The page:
- Add tomato paste and cook, stirring constantly, until paste is slightly darkened, about 2 minutes.
- Add cauliflower and cook, yes, still stirring occasionally, until cauliflower is cooked down slightly and begins to stick to bottom of pot, 6–8 minutes.
- Season with salt, then keep warm over low heat.
- Meanwhile, cook pasta in a large pot of boiling salted water, stirring occasionally, until almost al dente, about 1 minute less than package directions. Reserve 2 cups of pasta water.
- Using a slotted spoon, transfer pasta to pot with sauce.
- Add Parmesan, remaining 2 T butter, and 1 1/2 cups pasta cooking liquid. Increase heat to medium and cook, stirring occasionally, until pasta is al dente and sauce is clinging to pasta, about 3 minutes.
- Remove from heat and stir in parsley.
- Taste and adjust seasoning with salt (it’ll probably need another pinch or two).
- Finely zest lemon over pasta and toss once more.
- Divide pasta among bowls. Top with more Parmesan, then drizzle with oil.
Posted in Pasta, Recipes, Vegetarian
Tags: bolognese, cauliflower, chiles, crimini, dinner, Fresno, Italian, lemon zest, mushrooms, parmesan, Parmigiano Reggiano, pasta, rigatoni, sauce, serrano, shiitake, vegetarian
This is my fourth attempt to replicate my husband’s favorite Thai restaurant dish. This version may have been the closest so far! Apparently, he is not alone… Pad See Ew is one of the most popular noodle dishes at Thai restaurants in Western countries.
The genius part of this recipe is that the noodles are sautéed in the sauce in the absence of the other ingredients. This way, they absorb more of the sauce and caramelize on the edges. This difference in the finished dish seemed more similar to a restaurant version. Genius.
This recipe was adapted from RecipeTinEats.com. According to the site, the original source of the recipe may be David Thompson, an Australian chef dedicated to mastering Thai cooking. I doubled the recipe and used fresh wide rice noodles and my CSA bok choy. I incorporated the water but may consider reducing the amount next time.
Yield: Serves 4 to 6
- 24 oz fresh wide rice noodles or 14 oz dried wide rice stick noodles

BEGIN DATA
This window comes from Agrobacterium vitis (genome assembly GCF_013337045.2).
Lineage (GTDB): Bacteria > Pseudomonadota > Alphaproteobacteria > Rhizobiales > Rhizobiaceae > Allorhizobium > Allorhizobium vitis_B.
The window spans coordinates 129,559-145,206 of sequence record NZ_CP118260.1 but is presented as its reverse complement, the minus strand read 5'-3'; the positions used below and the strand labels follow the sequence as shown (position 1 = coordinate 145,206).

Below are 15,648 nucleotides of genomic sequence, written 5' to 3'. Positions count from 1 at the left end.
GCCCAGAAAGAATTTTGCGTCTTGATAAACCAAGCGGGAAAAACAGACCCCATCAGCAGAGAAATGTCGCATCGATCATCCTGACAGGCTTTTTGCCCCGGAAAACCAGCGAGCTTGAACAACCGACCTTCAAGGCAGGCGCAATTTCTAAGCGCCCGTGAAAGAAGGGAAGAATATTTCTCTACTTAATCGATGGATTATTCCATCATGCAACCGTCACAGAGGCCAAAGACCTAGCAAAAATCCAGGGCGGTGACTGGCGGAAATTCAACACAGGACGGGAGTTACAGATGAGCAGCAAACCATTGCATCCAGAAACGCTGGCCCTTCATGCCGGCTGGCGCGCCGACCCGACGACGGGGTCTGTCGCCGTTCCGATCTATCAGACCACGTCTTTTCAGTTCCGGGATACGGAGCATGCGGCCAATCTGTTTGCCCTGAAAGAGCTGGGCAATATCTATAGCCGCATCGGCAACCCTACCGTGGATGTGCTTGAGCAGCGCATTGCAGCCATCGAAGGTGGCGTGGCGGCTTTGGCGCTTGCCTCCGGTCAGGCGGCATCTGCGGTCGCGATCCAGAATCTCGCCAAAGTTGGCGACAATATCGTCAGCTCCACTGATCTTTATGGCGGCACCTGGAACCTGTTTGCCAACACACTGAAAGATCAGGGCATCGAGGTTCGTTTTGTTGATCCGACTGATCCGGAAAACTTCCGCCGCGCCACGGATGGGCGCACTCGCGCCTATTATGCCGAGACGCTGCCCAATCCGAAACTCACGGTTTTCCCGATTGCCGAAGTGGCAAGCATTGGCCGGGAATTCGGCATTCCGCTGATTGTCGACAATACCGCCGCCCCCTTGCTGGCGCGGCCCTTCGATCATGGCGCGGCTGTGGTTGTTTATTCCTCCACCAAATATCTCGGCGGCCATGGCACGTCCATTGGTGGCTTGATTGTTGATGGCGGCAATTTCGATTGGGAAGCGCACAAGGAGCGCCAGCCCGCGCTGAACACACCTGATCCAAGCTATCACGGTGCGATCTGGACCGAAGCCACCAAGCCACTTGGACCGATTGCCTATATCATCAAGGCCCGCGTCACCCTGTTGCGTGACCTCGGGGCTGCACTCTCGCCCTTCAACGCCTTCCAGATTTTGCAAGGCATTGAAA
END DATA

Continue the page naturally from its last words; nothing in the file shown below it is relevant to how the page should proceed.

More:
For the Sauce:
- 1/4 cup dark soy sauce
- 1/4 cup oyster sauce
- 4 tsp light soy sauce
- 2 tsp white vinegar
- 4 tsp granulated sugar
- 1/4 cup water
For the Stir Fry:
- 6 T peanut or vegetable oil, divided
- 5 cloves garlic cloves, thinly sliced
- 4 to 5 cooked boneless, skinless chicken thighs, sliced or shredded
- 2 large eggs
- 3 to 4 baby bok choy or 8 stems Chinese broccoli
- If using baby bok choy, cut the tender leaves into 2″ thick ribbons and cut the stems crosswise into 1/2″ pieces. (If using Chinese broccoli, trim ends, cut into 3″ pieces. Separate leaves from stems. Cut thick stems in half vertically so they’re no wider than 1/4″ thick.)
- If using fresh wide rice noodles, rinse in cool water and separate into large pieces. (If using dry rice noodles, prepare according tot he package directions and drain immediately before incorporating into the dish.)
- To make the sauce, combine the ingredients in a measuring cup and stir until the sugar dissolves.
- Shred or slice the cooked chicken.
- Thinly slice the garlic.
To Cook the Stir Fry:
Heat 2 T oil in a very large heavy based skillet or wok over high heat. (I used a 14″ stainless steel skillet.)
Add garlic, cook 15 seconds.
Add chicken, stir.
Add bok choy or Chinese broccoli stems.
Add bok choy or Chinese broccoli leaves, cook until just wilted.
Push everything to one side, crack eggs in and scramble.
Remove everything onto a plate (scrape the pan clean).
Return pan to stove, heat remaining 4 T oil over high heat.
Add noodles and sauce. Toss as few times as possible (to minimize breakage), dispersing the sauce and caramelizing the edges of the noodles.
Quickly add chicken and vegetable mixture back in, and toss to disperse. Serve immediately.
Posted in Chicken (Poultry), Pasta, Quick, Recipes
Tags: Asian, baby bok choy, bok choy, broccoli, broccolini, chicken, Chinese bok choy, dark soy sauce, dinner, eggs, oyster sauce, rice noodles, soy sauce, stir fry, Thai, white vinegar, wide rice noodles